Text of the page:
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  • Park Prescription

Mounting research shows that regular doses of nature go a long way toward keeping you—and your kids—healthy and happy.

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Park Prescription article

Here’s some medical advice you’ll want to jump (or run or bike) to heed

Mounting research shows that regular doses of nature go a long way toward keeping you—and your kids—healthy and happy.

Studies have linked outdoor walks with boosts in creativity, improved problem solving, lower stress levels, and even a heightened attention span for kids. When kids are exposed to regular doses of bright natural light, they’re more alert and happier during the day and sleep better at night.

This is all especially great news for residents of the Bay Area, where the opportunities for outdoor adventure are boundless. So grab the kids, throw on some sneakers, and take advantage of the healing energy and bonding opportunities that exist just outside your door.

Where to Go

Mount Diablo
With 150 miles of trails, the East Bay’s nearly 20,000-acre Mount Diablo State Park is one of the best places for family hikes. Don’t miss Rock City, a series of wind-carved sandstone caves that are perfect for explorers of all ages. In early spring, masses of wildflowers bloom all around the rock formations. In late summer and early fall, the park is a popular place to spot tarantulas. (Don’t worry. Despite their scary reputations, they’re actually docile and essentially harmless.)

Indian Rock Park
Bring older and more adventurous children to Berkeley’s Indian Rock Park. You can climb the carved steps up to a gorgeous view of San Francisco Bay.

San Francisco has more accessible green space than any other city in the nation: 98 percent of residents live within a half mile of a park.

Ardenwood Historic Farm
You can spot close to 100 species of birds, buy fresh produce, tour the Victorian garden, and walk right up to cows, rabbits, goats, and sheep at Ardenwood Historic Farm in the East Bay on the outskirts of Fremont.

The East Bay Regional Park District is the largest regional park district in the entire country, with 65 parks and more than 1,200 miles of trails.

Picchetti Ranch
Along the three-mile loop through Santa Clara’s Picchetti Ranch Open Space Preserve, which is due west of San Jose and includes an old farm and winery, you’ll see everything from wild roses to peacocks.

Stow Lake
Get away from it all without leaving the city at Golden Gate Park’s Stow Lake in San Francisco, where you can rent paddle- or rowboats by the hour to cruise around beautiful bridges, a Chinese Pavilion, even a little waterfall, spotting wildlife along the way. The boathouse, originally built in 1893, couldn’t be more charming.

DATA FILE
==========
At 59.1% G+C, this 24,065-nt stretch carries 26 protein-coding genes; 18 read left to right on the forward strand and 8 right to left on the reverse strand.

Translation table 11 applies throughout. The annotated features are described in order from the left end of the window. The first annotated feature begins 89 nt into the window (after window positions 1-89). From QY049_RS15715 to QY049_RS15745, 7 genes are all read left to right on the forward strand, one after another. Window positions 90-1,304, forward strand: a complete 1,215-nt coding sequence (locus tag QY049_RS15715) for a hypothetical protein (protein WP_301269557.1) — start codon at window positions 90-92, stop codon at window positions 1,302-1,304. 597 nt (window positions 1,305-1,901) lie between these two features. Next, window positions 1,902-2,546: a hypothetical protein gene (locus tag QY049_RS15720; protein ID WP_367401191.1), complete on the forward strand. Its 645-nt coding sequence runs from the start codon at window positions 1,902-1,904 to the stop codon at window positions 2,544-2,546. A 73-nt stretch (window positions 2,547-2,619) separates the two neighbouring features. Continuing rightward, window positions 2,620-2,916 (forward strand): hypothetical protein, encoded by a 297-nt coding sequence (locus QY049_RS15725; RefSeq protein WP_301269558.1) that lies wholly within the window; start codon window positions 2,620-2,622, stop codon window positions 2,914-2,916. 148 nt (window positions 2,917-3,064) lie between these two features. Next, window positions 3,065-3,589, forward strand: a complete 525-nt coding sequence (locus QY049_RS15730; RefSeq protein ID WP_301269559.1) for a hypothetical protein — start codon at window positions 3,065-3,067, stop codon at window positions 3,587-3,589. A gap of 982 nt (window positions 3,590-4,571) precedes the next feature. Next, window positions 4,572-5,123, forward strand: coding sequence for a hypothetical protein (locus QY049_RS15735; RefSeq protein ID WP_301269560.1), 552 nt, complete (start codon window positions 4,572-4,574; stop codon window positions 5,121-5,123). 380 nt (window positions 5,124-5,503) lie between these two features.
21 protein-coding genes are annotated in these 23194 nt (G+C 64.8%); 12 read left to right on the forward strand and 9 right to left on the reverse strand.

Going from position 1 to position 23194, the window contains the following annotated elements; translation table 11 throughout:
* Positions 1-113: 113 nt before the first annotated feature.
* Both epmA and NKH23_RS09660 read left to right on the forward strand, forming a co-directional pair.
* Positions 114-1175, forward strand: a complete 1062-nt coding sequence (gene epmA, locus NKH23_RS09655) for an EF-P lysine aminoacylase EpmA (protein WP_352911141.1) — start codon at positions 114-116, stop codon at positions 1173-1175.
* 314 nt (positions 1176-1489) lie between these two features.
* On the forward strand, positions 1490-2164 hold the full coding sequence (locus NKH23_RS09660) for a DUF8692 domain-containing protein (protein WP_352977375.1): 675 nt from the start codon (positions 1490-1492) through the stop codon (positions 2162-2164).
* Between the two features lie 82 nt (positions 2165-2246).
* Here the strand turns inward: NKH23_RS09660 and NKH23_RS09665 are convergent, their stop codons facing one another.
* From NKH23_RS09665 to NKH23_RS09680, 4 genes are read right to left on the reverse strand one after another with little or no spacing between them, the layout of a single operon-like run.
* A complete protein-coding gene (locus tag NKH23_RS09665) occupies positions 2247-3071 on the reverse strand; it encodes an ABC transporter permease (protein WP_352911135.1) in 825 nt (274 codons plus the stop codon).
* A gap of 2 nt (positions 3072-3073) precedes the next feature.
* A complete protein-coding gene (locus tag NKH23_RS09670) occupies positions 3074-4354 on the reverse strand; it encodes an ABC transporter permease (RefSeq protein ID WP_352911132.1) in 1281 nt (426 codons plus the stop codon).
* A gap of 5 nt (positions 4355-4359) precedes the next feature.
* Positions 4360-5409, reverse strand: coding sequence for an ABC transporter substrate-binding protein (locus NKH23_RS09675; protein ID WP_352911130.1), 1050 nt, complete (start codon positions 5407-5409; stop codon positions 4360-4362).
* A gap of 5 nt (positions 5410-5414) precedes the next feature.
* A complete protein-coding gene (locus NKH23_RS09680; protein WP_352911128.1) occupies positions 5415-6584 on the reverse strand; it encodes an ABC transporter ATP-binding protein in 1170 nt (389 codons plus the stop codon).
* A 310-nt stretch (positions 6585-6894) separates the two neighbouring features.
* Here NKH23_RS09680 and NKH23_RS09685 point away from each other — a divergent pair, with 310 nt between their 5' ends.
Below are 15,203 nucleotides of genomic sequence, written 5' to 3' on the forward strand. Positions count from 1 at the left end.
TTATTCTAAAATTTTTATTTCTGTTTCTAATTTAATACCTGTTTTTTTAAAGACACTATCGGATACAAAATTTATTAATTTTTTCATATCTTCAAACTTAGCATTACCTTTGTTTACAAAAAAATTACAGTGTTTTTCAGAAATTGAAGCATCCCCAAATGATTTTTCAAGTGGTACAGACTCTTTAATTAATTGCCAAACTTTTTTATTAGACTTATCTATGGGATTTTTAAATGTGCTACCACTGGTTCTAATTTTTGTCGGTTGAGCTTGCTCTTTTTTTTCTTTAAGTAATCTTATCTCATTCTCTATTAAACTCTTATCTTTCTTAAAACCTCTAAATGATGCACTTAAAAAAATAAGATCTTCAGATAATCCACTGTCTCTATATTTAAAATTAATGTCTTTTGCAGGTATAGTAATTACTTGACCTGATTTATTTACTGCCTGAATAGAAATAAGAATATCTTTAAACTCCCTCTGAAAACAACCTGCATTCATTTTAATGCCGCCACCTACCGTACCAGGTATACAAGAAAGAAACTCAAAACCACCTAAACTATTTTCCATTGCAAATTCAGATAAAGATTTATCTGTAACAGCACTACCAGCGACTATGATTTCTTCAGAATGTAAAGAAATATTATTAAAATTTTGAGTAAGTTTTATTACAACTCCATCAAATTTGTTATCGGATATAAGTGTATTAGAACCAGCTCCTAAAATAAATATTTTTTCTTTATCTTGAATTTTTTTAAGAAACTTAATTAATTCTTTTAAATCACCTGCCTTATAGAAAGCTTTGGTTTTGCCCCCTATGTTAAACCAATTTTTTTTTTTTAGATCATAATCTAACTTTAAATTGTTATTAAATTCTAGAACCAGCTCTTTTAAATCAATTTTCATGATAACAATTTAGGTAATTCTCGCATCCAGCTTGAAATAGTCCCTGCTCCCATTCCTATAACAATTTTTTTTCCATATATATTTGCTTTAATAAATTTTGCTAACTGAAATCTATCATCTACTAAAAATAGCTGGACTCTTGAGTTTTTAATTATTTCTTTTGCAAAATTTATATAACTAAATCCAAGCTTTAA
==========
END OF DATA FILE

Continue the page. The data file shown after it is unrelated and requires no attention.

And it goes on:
Boy with rainbow hat with fur

How to Keep Everybody Smiling

Give your kids a mission, like a nature scavenger hunt. There’s one in the Extraordinary Kid Extras insert in this publication, and lots of downloadable options on Pinterest.com

Check out geocaching.com to see if another nature lover has left a “treasure” for you to find somewhere in the park or along the trail.

Let your little ones lead; kids will feel more engaged if they set the pace and determine the course of your nature walk.

Work toward a family goal by signing up to walk five trails or a total of 26.2 miles as part of the Regional Parks Foundation Trails Challenge. Get a free guidebook and T-shirt when you register at www.regionalparksfoundation.org 

Healthy Parks Healthy People, a national program designed to promote the health of people as well as the planet, offers free guided nature walks in numerous Bay Area parks every Saturday. Check out the schedule and detailed descriptions at instituteatgoldengate.org

 

 

icon of stroller

Have a stroller?

Paved pathways abound in the Bay Area. Try out the Nimitz Way Trail at Inspiration Point outside Berkeley near the San Pablo Reservoir, the Verna Dunshee Loop around the east peak of Mount Tamalpais just north of Sausalito, or the Stream Trail at Redwood Regional Park between Oakland and Walnut Creek.

outdoor bag and gear

What to Bring

  1. When walking or hiking, wear layers and carry a small daypack or backpack with water, food, hats, and sunscreen—and don’t forget a cell phone in case of emergency.
  2. Bring along tools that encourage exploration, such as binoculars, a magnifying glass, a small digging tool, a bag for found “treasures,” or a journal.
  3. Pack plenty of high-protein snacks. Nuts, dried fruit, and granola bars are good, portable options.